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Concrete In Australia : March 2008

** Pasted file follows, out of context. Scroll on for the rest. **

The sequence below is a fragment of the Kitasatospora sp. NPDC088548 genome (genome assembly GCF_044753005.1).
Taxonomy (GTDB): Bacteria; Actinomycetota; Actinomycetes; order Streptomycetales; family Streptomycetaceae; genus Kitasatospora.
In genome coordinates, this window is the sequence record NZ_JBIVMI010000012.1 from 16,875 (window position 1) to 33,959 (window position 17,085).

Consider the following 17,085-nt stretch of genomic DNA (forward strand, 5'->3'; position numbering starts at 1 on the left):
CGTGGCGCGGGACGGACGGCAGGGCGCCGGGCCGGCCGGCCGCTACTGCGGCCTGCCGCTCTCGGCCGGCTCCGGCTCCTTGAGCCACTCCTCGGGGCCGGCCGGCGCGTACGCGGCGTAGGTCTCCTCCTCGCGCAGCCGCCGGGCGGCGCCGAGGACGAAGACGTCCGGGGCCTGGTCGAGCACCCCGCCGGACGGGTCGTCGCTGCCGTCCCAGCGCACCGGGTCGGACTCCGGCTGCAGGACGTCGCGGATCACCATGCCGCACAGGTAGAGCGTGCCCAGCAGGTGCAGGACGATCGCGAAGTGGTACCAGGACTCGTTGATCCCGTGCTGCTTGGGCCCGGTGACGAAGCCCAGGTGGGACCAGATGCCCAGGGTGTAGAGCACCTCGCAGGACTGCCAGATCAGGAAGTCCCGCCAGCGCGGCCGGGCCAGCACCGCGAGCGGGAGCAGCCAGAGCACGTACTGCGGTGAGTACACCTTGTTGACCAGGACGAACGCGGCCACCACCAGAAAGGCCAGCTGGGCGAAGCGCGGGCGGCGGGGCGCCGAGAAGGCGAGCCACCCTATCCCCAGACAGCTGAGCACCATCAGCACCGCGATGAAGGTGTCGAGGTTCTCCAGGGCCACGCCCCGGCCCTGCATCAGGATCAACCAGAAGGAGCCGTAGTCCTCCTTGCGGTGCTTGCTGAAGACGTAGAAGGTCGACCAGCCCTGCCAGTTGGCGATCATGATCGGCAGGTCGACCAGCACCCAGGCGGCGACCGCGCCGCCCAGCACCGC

TECHNICAL Behaviour of one-way continuous reinforced concrete slabs – constructed with grade 500 Class L mesh steel, under support settlement U Siddique, H Goldsworthy and R J Gravina U Siddique and H Goldsworthy are from the Department of Civil and Environmental Engineering at the University of Melbourne, Victoria. R J Gravina is from the School of Civil, Environmental & Chemical Engineering at RMIT University, Victoria. The impact of constantly changing properties of construction materials on the behaviour of the structures and the relevant code provisions needs to be reassessed on a regular basis. The introduction of higher strength steel, Grade 500MPa, in Australia has led research to study the behaviour of concrete structures constructed with the new steel. A number of analytical and some limited experimental studies have been carried out and have shown concerns about its ductility and/ or the related provisions of AS3600-2001. In particular, the ductility of class L mesh has surfaced as a controversial issue. Some studies have concluded that the use of class L mesh in suspended slabs is undesirable, in particular under accidental loadings like relative support settlements. However, AS3600-2001  permits the use of class L steel with certain restrictions. Further detail about these issues is available in another publication  of the authors. The present study consists of full-scale experimental testing of one-way continuous slabs under imposed settlement and aims to examine their ductility, moment redistribution, moment- rotation relation and crack pattern. This paper is intended to provide some results and details of the second experiment conducted, while the results from the fi rst experiment are available in . The experimental program Two full-scale continuous one-way slabs were constructed and tested. The design was carried out following the provisions of AS3600-2001, incorporating Amendment No1. The simplifi ed method for continuous one-way slabs (clause 7.2) was followed for the design purposes without considering foundation movement (clause 126.96.36.199). This approach was adopted to consider an adverse scenario where a structure, designed without considering such effects, undergoes support 17mm a) 5000 17mm Figure 1. Details of support settlement a) Test Slab 1 b) Test Slab 2. 4000 b) 4000 settlement. This experimental program has been devised to study the behaviour of suspended slabs constructed with class L mesh under such an eventuality. In the first test slab, settlement was imposed in the upward direction while 5000 Figure 2. Plan and longitudinal section showing the dimensions of the test slab. (All dimensions in mm) to impose the support settlement. Two hydraulic jacks were used to lower the support by a pre-determined amount and the support reaction was recorded using a load cell at each jack. Also, various other instruments and techniques were used to observe/record the experimental data consisting of conventional instruments like strain gauges and transducers, and modern techniques like digital photogrammetry surveying. During the test, the slab was loaded until failure occurred. The following loading sequence included: • self-weight • intermediate support settled by a predetermined amount • dead and live loads on each span. After the support settlement, dead and live loads were imposed by using concrete blocks of various weights at four points on each span. The four-point loads were used since the Concrete in Australia Vol 34 No 1 39 the second test slab was settled downward (see Figure 1). However, only details of the second experiment are given in this paper. The material properties and loads considered for the design of the slab for the second experiment are as follows: • dead load (G) • live load (Q) = 1kPa (excluding self weight) = 3 kPa • load combination = 1.2 G + 1.5 Q • concrete ƒc ´ = 32MPa • steel ƒsy = 500MPa (class L type mesh). Test slab set up and instrumentation The test slab was cast in position and tested after 28 days. All the supports were pin-ended to allow free rotation of the test slab and built by an assembly of steel plates and a roller. A special arrangement was made at the intermediate support